“Child” means a person who, if a male, is under eighteen years of age, and if a female, is under sixteen years of age”.

Although the Sindh Child Marriage Restraint Act, 2013 applies, a child is defined as:
“Child” means a person male or female who is under eighteen years of age”.

Clause 7 to 12 - Attorney, Witness and Convening of Marriage

In these clauses, the bride and groom list the attorneys they have chosen to represent them, as well as the witnesses. These clauses are related to the witnesses that the couple has appointed to be witnesses to their nikah. According to Islamic tradition, the couple chooses an attorney (Wakil) from each side who conducts the ceremony, verifies the witnesses, and measures the stipulated dowry (if applicable). Also, at least two Muslim witnesses must be trustworthy individuals who are not ascendant or descendant of the bride and groom, such as the parents or grandparents. Names, birthdates, addresses, and national identification card numbers of the three representatives are requested, as well as details about the relationship between the bride and groom and their respective witnesses.

Clause 13 to 17 - Particulars relating to Haq Mahar (or Haq Mehar/Meher) (Dowry)

These sections specify the amount of the bride’s Haq Mahar (or Haq Mehar/Meher), which is stated in this section. In addition to being a gift a woman receives at the time of her marriage, ‘Haq Mahar (or Haq Mehar/Meher)’ (also known as ‘Dowry’ or ‘Guarantee for Marriage’) also provides her with financial protection in the event of a divorce. Haq Mahar (or Haq Mehar/Meher) is a legal obligation that the groom owes the bride. It can be waived by the bride in her will.

The Haq Mahar (or Haq Mehar/Meher) is a gift that the groom must give to his bride in acknowledgment of their marriage, as one of the most important clauses of the Nikahnama. In order to avoid miscommunications at the last minute, the two spouses should discuss and finalize the Haq Mahar (or Haq Mehar/Meher) in advance. However, you should be aware of the Haq Mahar (or Haq Mehar/Meher)’s significance and purpose within a wider context. In points 12 – 17, the document describes the type of payment the families have mutually agreed on, which may take the form of cash, gold or any other valuable item. If there is a specified amount of gold, the bride can automatically claim it as her own from the groom. Until the Nikahnama specifies otherwise, Mehr (or Mehar/Meher) remains a gift to the bride and must be returned to her in the event of a divorce.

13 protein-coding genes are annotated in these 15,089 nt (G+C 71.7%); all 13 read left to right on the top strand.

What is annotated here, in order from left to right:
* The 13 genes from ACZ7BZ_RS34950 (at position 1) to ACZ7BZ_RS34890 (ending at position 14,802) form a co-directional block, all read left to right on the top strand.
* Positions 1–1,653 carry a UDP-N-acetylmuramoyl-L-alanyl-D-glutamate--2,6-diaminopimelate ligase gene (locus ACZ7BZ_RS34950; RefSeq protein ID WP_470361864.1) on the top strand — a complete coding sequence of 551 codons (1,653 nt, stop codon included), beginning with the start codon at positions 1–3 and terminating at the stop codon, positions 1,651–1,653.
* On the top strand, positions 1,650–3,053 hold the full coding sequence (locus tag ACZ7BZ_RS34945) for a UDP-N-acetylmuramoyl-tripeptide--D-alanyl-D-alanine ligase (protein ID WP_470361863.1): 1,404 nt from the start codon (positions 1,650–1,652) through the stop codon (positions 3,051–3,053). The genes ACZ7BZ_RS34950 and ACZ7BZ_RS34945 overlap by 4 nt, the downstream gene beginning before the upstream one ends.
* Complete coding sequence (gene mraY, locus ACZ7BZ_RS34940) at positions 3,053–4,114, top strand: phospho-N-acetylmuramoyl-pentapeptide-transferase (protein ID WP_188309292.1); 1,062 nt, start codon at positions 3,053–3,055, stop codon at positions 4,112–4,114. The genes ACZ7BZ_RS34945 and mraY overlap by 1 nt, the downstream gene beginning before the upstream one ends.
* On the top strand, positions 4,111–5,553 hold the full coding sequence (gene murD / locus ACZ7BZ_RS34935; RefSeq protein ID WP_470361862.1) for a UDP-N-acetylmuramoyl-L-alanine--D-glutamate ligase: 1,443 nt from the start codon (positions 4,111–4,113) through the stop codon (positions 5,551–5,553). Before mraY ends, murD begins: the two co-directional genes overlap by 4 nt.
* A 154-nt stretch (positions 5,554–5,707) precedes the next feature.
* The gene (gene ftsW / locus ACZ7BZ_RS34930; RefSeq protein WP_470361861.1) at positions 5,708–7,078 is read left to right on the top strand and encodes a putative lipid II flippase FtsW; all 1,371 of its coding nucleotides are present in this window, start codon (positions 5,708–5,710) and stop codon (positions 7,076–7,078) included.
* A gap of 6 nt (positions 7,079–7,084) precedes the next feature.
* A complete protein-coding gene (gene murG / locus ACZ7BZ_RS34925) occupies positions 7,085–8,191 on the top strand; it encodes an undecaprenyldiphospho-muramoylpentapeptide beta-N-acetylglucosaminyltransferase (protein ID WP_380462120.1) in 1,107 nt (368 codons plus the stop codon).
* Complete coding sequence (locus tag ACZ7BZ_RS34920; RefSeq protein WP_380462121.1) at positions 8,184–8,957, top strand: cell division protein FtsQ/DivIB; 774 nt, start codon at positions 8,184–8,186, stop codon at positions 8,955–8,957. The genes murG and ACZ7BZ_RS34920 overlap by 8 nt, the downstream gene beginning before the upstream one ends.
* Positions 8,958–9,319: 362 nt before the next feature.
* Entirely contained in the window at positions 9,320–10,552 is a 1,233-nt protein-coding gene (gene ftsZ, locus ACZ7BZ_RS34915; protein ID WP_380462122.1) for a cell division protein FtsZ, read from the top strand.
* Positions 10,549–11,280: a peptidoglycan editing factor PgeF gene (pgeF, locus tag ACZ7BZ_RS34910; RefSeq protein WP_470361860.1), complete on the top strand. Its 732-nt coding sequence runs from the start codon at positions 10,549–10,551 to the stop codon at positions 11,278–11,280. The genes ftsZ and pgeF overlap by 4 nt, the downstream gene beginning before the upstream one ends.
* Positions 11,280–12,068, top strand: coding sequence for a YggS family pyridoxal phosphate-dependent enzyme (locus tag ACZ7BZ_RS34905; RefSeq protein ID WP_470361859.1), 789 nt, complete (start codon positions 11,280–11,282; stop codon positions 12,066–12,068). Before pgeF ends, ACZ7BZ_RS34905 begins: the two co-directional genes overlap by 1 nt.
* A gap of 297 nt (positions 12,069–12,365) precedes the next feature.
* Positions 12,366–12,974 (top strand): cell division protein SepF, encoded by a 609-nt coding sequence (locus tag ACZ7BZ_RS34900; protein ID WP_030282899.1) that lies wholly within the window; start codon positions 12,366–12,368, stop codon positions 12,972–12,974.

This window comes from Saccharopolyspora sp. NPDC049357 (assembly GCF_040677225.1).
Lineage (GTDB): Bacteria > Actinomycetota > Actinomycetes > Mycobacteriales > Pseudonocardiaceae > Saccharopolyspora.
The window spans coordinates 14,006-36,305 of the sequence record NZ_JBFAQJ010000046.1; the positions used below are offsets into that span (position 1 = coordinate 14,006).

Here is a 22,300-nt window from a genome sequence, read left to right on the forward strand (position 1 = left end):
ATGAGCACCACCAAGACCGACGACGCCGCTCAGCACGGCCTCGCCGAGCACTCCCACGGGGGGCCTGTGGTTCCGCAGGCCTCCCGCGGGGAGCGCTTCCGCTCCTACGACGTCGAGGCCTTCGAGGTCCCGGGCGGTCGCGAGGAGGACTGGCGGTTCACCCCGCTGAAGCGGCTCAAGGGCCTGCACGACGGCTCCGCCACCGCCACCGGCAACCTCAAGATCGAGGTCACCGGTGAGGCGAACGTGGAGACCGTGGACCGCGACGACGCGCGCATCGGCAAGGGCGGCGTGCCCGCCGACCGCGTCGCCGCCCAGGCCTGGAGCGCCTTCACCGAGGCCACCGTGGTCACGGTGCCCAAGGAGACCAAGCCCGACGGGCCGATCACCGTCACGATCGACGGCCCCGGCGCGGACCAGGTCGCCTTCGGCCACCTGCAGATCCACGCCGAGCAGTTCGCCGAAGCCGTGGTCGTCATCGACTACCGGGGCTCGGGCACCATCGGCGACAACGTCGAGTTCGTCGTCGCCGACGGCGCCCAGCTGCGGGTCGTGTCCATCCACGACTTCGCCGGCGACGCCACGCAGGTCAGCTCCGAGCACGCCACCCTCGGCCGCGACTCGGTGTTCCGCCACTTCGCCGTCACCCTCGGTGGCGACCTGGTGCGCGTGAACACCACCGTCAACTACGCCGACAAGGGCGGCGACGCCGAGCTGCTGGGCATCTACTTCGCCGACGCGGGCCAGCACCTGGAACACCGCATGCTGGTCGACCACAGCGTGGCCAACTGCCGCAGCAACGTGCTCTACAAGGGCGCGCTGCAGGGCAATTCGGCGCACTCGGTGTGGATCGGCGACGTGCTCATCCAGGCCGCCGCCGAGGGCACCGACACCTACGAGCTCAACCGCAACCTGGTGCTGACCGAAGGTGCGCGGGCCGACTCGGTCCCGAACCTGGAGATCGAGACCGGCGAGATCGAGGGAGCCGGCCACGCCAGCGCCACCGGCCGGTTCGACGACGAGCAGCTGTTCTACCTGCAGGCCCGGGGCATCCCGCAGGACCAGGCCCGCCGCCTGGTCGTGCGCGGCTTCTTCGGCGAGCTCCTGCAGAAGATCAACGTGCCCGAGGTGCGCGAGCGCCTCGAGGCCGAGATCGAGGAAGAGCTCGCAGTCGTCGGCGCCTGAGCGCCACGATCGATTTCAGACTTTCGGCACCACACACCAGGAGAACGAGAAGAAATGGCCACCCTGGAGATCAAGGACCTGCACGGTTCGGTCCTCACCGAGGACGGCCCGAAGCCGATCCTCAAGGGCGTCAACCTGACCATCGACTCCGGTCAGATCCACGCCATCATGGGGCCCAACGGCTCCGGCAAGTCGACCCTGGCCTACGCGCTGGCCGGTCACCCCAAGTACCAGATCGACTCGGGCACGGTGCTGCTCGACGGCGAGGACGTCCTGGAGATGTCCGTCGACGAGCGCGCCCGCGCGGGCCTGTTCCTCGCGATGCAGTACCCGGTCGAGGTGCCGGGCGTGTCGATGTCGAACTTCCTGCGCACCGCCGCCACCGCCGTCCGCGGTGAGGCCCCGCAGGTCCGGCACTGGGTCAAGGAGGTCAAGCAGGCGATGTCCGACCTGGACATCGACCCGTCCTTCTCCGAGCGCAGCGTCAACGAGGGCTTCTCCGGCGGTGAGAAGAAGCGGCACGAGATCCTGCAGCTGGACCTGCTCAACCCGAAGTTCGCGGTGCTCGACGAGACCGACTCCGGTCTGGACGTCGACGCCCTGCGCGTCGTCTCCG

Most often, the question of Haq Mahar (or Haq Mehar/Meher) is resolved by the elders, usually the parents of the bride and groom. It is common for parents to refrain from requesting a specific Haq Mahar (or Haq Mehar/Meher) amount and as a result overlook the clauses related to it, without realizing that this can lead to future misunderstandings. Furthermore, left unfilled, these sections could create ambiguity on the husband’s part, leading to the wife taking legal action against him because he has failed to fulfill his duty of the contract. In the case of Haq Mahar (or Haq Mehar/Meher) not appearing in these clauses, the husband must prove in the court of law that the Mehr (or Mehar/Meher) was paid.

Clause 14 - Details of Haq Mahar (or Haq Mehar/Meher) (Dowry)

Haq Mahar (or Haq Mehar/Meher) is generally paid in cash, real estate, or jewelry of considerable value. Islamic jurisprudence further divides Haq Mahar (or Haq Mehar/Meher) into two parts. A prompt  or  معجل (Muajjal) Haq Mahar (or Haq Mehar/Meher) is one that is paid upfront at the time of Nikah. A Differed (Mawajal) موجل  is the kind of Mahar which is a delayed payment and can be paid in the case of divorce or according to the agreed upon dates or upon the wife’s demand.

Clause 15 – Payments Schedule of Haq Mahar (or Haq Mehar/Meher) (Dowry)